A conservation easement can be a powerful tool to enable land to be passed on to your heirs. In many families with considerable land holdings, some land may need to be sold in order to raise cash to pay the very high estate taxes. But if you place a conservation easement on your land, the value of the land can be reduced for estate tax purposes, perhaps reducing the taxes to zero or to a level at which no land will need to be sold in order to pay the taxes.

Will a Conservation Easement reduce my property taxes? 

It may, depending upon how recently the property was purchased, the purchase price, the value of the land after the conservation easement is placed, and whether the land is enrolled in a Williamson Act Contract.

Is a Conservation Easement a permanent decision? Can I, my heirs, or future landowners overturn my easement restrictions?

It is a permanent decision; neither you nor your heirs can change it unless the conservation easement holder (e.g. Yolo Land Trust) agrees. However, it is highly unlikely that modifications would be made unless these changes would enhance the easement’s conservation values.

Must my property be open to hikers and/or others?

Public access is at the owner’s discretion. The only required access on conservation easement properties is an annual monitoring visit by a Yolo Land Trust staff member or qualified volunteer.

How do I begin setting up a Conservation Easement?

First, we will work with you and your advisors. We will discuss with you the restrictions you wish to include in your easement. You will hire an appraiser to determine the value of the conservation easement. This will establish the purchase price of the easement and, if there is a donation involved, the amount of your income tax donation. The final steps are drafting, signing, and recording the easement. We have gone through this process many times; we will work with you and your team to meet your objectives and make the process run smoothly. 

After my easement is recorded, what do I need to do?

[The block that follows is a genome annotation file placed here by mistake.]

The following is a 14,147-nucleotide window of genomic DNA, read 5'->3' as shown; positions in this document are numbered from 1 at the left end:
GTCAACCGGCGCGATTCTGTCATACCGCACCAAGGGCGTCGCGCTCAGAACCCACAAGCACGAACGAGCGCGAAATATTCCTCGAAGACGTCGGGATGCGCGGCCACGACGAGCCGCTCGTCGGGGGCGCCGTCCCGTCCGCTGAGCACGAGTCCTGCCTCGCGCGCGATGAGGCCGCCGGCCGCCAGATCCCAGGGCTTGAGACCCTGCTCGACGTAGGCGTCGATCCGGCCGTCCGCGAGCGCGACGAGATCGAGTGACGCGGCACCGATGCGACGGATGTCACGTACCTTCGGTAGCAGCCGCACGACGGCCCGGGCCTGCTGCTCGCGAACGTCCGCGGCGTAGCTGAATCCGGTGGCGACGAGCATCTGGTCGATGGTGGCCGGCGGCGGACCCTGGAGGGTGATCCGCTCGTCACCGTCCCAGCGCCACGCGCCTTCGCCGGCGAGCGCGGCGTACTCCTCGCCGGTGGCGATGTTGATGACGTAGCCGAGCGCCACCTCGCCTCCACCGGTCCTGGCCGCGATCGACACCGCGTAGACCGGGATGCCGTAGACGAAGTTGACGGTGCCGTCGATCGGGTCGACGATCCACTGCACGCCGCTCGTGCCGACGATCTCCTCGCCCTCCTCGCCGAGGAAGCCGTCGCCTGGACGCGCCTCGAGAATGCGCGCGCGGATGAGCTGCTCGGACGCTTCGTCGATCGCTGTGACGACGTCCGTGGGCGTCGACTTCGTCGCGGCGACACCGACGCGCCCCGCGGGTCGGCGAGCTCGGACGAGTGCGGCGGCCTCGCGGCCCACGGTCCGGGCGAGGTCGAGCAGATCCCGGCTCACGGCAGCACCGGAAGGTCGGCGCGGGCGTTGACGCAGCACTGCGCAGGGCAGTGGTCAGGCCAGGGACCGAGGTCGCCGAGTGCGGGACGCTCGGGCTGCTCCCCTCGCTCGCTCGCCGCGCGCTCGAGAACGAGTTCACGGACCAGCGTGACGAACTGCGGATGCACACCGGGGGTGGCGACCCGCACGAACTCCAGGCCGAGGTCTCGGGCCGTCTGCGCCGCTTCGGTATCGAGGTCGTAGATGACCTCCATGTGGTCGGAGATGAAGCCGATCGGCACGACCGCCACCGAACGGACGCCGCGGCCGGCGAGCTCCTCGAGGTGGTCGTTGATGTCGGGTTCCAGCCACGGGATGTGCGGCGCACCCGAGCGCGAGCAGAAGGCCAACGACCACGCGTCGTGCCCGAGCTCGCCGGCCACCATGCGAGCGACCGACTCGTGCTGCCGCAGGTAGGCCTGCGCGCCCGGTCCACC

Nothing other than welcome an annual monitoring visit from a Yolo Land Trust representative, follow the terms of your conservation easement, and enjoy the wonderful legacy you have created. 

What costs will I incur?

Yolo Land Trust pays for the preparation of all the usual legal documents (e.g., the conservation easement itself). You pay the fees of your attorney and tax advisor to review these documents. The cost can vary. Yolo Land Trust may also pay any other incidental fees. Landowners typically make a tax-deductible contribution to Yolo Land Trust for both ongoing stewardship responsibilities and to enforce the terms of your easement from future legal challenges should they occur. This contribution to our stewardship and enforcement funds recognizes the obligation of Yolo Land Trust to uphold your easement forever.

What do you mean by 'enforce'? I thought you said the Conservation Easement was permanent?

Very occasionally, a landowner (usually not the owner who originally established the conservation easement) may attempt to challenge the easement restrictions. These challenges are virtually never successful, but in order to ensure that your desires for your land are protected in the future, our responsibility is to ensure that the terms of the easement are upheld. These actions may be costly to Yolo Land Trust.

For additional information, please Contact Us or call 530.662.1110.